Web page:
The Press and Race

The Press and Race: Mississippi Journalists Confront the Movement

Edited by David R. Davies
David L. Bennett
Ginger Rudeseal Carter
Caryl A. Cooper
David R. Davies
Laura Nan Fairley
Arthur J. Kaul
Jùdy Smith
Lawrence N. Strout
Susan M. Weill
Copyright Date: 2001
https://www.jstor.org/stable/j.ctt2tvf0w
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    The Press and Race
    Book Description:

    For southern newspapers and southern readers, the social upheaval in the years following Brown v. Board of Education (1954) was, as Time put it in 1956, "the region's biggest running story since slavery." The southern press struggled with the region's accommodation of the school desegregation ruling and with black America's demand for civil rights.

    The nine essays inThe Press and Raceilluminate the broad array of print journalists' responses to the civil rights movement in Mississippi, a state that was one of the nation's major civil rights battlegrounds. Three of the journalists covered won Pulitzer prizes for their work and one was the first woman editorial writer to earn that coveted prize.

    The journalists and editors covered are Hodding Carter, Jr. (Greenville Delta Democrat-Times), J. Oliver Emmerich (McComb Enterprise-Journal), Percy Greene (Jackson Advocate), Ira B. Harkey, Jr. (Pascagoula Chronicle), George A. McLean (Tupelo Journal), Bill Minor (New Orleans Times-Picayune), Hazel Brannon Smith (Lexington Adviser), and Jimmy Ward (Jackson Daily News). Their editorial stances run the gamut from moderates such as Minor, Smith, and Carter, Jr., to openly segregationist editors such as Ward and Greene.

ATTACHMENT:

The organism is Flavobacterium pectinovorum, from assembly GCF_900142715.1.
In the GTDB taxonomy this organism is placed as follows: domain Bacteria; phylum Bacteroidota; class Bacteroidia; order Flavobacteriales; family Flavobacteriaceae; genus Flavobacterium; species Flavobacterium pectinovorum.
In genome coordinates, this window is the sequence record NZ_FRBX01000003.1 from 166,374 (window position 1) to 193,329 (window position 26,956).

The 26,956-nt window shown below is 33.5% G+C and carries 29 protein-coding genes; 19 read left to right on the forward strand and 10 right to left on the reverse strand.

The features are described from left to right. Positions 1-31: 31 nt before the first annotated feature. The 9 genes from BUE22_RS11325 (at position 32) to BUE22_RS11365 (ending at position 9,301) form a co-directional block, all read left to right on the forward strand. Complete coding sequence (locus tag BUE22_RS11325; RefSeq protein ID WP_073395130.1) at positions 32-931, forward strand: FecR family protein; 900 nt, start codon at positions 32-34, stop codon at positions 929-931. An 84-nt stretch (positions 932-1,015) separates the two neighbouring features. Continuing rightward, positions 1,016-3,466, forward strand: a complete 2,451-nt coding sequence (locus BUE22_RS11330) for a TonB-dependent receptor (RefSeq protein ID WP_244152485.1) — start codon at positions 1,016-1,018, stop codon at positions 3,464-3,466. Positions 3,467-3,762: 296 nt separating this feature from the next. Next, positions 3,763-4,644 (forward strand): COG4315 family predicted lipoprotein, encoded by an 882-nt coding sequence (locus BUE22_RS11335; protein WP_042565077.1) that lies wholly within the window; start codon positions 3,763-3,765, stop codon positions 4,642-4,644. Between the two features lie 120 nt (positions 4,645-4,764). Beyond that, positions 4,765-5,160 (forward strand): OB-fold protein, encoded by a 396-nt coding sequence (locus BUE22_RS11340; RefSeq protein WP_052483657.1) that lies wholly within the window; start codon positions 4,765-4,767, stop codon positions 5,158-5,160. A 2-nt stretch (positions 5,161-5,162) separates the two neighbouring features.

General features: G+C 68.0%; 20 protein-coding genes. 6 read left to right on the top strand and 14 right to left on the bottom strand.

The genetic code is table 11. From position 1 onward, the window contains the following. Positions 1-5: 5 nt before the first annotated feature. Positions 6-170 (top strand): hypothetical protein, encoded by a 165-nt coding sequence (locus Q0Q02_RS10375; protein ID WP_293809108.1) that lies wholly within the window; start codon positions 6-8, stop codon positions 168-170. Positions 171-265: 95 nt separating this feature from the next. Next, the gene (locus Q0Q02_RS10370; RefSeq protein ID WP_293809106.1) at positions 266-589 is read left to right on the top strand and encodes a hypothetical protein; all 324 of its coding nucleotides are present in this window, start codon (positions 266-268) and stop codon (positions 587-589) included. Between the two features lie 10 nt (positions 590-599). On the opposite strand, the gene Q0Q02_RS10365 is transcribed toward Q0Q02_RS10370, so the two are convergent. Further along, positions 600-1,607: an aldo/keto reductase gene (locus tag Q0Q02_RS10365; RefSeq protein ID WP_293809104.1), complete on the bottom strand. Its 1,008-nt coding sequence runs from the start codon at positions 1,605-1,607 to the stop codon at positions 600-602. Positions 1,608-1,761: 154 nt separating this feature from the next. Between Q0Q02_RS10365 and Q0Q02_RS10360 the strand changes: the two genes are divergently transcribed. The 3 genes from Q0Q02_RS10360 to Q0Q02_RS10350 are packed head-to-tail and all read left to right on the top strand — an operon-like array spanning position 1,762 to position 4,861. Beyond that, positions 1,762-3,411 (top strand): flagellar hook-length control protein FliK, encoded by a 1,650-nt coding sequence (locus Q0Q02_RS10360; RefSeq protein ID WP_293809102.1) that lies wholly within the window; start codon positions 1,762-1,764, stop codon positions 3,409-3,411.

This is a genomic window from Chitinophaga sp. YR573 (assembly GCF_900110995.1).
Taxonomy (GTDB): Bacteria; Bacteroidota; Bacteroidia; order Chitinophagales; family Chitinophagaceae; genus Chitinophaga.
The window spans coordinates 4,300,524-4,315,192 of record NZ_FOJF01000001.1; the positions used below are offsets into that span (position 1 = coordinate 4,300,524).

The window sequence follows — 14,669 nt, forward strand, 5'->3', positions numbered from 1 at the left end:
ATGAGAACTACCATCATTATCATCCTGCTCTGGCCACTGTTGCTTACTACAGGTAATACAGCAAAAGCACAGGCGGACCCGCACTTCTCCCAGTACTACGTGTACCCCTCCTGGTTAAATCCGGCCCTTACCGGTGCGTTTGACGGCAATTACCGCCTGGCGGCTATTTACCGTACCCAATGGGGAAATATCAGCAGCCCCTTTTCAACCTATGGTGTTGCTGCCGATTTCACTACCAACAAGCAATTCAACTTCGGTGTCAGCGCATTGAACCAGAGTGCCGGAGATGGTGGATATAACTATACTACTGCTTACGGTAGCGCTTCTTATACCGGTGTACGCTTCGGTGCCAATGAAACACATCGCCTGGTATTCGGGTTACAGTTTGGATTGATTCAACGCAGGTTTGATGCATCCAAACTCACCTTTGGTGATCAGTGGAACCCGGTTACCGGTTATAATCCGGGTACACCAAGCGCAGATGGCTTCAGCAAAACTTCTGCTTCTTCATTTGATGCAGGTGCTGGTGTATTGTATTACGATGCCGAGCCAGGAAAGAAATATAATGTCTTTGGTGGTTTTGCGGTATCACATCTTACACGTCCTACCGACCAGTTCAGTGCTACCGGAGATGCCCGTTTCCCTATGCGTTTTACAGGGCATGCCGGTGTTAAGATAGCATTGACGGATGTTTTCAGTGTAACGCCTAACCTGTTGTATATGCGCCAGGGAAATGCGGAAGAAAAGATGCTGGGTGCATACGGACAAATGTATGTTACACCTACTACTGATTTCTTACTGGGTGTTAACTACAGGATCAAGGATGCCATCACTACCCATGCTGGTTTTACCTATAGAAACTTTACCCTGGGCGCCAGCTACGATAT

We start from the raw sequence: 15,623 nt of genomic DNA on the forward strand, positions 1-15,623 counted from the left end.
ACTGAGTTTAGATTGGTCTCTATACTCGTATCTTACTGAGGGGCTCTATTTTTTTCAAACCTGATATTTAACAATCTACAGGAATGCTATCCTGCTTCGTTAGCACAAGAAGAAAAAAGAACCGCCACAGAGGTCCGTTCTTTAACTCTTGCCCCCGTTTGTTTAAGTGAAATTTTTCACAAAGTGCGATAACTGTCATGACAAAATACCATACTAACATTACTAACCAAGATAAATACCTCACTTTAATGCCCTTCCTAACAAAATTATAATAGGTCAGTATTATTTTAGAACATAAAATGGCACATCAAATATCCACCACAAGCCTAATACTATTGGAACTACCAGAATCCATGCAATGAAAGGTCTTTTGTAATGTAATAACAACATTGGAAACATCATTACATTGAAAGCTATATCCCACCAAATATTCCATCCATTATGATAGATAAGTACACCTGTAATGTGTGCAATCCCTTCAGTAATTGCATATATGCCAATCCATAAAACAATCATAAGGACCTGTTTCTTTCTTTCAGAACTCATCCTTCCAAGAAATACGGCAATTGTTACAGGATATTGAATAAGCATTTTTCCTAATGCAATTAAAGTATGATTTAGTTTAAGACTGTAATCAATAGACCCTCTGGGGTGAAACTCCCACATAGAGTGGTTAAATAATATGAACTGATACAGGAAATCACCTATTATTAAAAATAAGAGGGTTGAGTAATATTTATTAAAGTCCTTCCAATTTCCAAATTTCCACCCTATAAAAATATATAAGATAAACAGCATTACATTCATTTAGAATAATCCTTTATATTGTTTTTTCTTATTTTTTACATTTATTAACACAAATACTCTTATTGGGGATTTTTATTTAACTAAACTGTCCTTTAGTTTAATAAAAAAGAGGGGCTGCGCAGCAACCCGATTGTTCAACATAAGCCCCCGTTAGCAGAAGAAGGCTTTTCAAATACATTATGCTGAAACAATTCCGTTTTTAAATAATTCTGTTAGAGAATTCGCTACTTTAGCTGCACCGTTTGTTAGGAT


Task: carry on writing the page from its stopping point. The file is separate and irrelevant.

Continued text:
The Press and Racefollows the press from the 1954 Brown v. Board of Education decision to 1965, when Congress passed the Voting Rights Act. Those years saw some of the most important events of the civil rights movement-the South's resistance to school desegregation throughout the 1950s and 1960s; the Freedom Rides of 1961; James Meredith's admission into the University of Mississippi in 1962; the assassination of Medgar Evers in 1963; and the events of Freedom Summer in 1964. These essays present an in-depth analysis of the editorials, articles, journalistic standards, and work of Mississippi newspaper reporters and editors as they covered this tumultuous era in American history.

    While a handful of Mississippi journalists openly defended blacks and challenged the state's racial policies, others responded by redoubling their support of Mississippi's segregated society. Still others responded with a moderate defense of black Americans' legal rights, while at the same time defending the status quo of segregation.